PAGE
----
DRAGON LADY WITH A MILESTONE: On February 2 a U-2 spy plane surpassed 30,000 hours of flight time. This is a USAF propaganda photo — and a good one. Just so y’all know, I missed it when StrategyPage’s webmaster posted it.
In October 2007 I saw one of these classic planes take-off on a mission. I was at an “undisclosed airbase somewhere in the Middle East.” Shortly after the U-2 take-off, a Global Hawk UAV landed.
Extract from a very old essay:
The U-2 is no beauty, either, though over time my opinion of the Dragonlady’s looks has changed for the better. On the ground, its huge, thin wings are awkward, but once aloft the black spy plane has the stubborn elegance of an ocean-hopping seabird.
I wonder if that’s the way Kelly Johnson and his Lockheed Skunk Works engineers envisioned the U-2 when they designed it in the 1950s — a manned albatross with the altitude and range to take pictures of the Soviet Union so we could count the Kremlin’s missiles, bombers and tanks.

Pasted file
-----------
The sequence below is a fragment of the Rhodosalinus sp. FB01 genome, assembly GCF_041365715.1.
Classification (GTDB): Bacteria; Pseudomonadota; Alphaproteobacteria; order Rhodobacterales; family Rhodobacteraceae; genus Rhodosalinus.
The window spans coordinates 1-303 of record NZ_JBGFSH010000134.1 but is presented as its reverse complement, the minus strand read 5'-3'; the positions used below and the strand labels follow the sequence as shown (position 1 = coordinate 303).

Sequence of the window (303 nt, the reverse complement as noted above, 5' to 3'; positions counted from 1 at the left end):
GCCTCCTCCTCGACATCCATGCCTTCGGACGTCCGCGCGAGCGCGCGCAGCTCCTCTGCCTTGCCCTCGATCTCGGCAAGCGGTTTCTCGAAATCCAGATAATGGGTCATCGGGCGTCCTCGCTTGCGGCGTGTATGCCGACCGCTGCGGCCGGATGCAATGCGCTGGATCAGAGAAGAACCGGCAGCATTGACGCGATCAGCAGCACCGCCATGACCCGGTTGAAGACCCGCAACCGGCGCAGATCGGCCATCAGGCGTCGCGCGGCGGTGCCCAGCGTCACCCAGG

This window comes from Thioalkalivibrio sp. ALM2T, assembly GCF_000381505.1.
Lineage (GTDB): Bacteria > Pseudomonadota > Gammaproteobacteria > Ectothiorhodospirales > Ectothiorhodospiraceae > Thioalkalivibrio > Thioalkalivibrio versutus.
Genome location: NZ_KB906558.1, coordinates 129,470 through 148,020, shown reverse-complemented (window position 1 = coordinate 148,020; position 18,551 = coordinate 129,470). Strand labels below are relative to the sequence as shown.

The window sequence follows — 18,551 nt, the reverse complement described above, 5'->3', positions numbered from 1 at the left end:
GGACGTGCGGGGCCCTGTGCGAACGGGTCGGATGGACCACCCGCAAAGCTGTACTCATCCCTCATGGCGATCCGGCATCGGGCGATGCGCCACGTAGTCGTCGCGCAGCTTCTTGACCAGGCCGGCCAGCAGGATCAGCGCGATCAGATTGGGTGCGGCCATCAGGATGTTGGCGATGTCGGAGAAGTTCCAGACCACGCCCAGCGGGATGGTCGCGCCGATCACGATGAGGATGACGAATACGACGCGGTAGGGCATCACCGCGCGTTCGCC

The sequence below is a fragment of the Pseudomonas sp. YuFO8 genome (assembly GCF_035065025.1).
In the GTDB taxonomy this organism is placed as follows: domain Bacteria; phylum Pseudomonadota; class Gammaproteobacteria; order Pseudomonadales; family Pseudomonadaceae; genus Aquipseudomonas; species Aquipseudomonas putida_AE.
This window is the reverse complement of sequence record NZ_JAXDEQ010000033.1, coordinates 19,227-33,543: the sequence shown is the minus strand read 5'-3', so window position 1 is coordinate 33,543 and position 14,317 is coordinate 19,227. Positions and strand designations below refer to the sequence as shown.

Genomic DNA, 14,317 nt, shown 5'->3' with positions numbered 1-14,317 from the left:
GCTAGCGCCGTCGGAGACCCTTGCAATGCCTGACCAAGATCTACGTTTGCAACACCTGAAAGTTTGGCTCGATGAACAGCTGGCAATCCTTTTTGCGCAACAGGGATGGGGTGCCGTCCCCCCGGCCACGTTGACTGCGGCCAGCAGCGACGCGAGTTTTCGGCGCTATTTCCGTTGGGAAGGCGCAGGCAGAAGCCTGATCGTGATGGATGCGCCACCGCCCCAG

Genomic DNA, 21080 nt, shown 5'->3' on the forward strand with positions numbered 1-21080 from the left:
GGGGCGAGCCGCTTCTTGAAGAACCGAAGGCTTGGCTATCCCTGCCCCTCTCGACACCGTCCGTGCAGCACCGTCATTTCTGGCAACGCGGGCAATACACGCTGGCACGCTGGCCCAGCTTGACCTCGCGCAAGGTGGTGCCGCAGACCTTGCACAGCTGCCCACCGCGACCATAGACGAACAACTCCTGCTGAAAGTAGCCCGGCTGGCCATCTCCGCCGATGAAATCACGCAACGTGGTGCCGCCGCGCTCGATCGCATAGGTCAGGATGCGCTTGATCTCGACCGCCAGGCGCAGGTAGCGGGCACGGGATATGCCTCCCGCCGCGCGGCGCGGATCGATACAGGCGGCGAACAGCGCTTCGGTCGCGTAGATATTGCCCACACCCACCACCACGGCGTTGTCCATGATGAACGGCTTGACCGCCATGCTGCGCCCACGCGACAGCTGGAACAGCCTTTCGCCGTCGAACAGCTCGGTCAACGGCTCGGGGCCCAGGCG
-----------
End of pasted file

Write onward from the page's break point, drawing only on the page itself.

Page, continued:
The Soviet Union no longer exists, and the U-2 on its silent vigil helped defeat it, as did its snazzy, hypersonic offspring, the SR-71, another example of Skunk Works genius. Information gleaned from these planes and satellites first helped contain the Cold War (for example, we learned there was no bomber gap), then win it.
The downside of the U-2, however, hit the headlines in 1960, when U-2 CIA pilot Francis Gary Powers was shot down over the Soviet Union. A spy plane with a man in it runs that risk — all manned aircraft do.
This is one of the upsides of UAVs like the Global Hawk, Predator and the new, improved attack UAV, the MQ-9 Reaper. When a UAV goes down, we don’t lose an American pilot to death, injury or the humiliation and torture of a Hanoi Hilton.
Aw, go read the whole, old thing. The column discusses the supposedly “au courant new improved invented six minutes ago” concept of mixing UAVs and manned aircraft. Hey, I’ll wager there were U.S. military officers thinking about mixing manned aircraft and semi-autonomous unmanned air frames (in a coordinated strike scenario) at least three decades ago.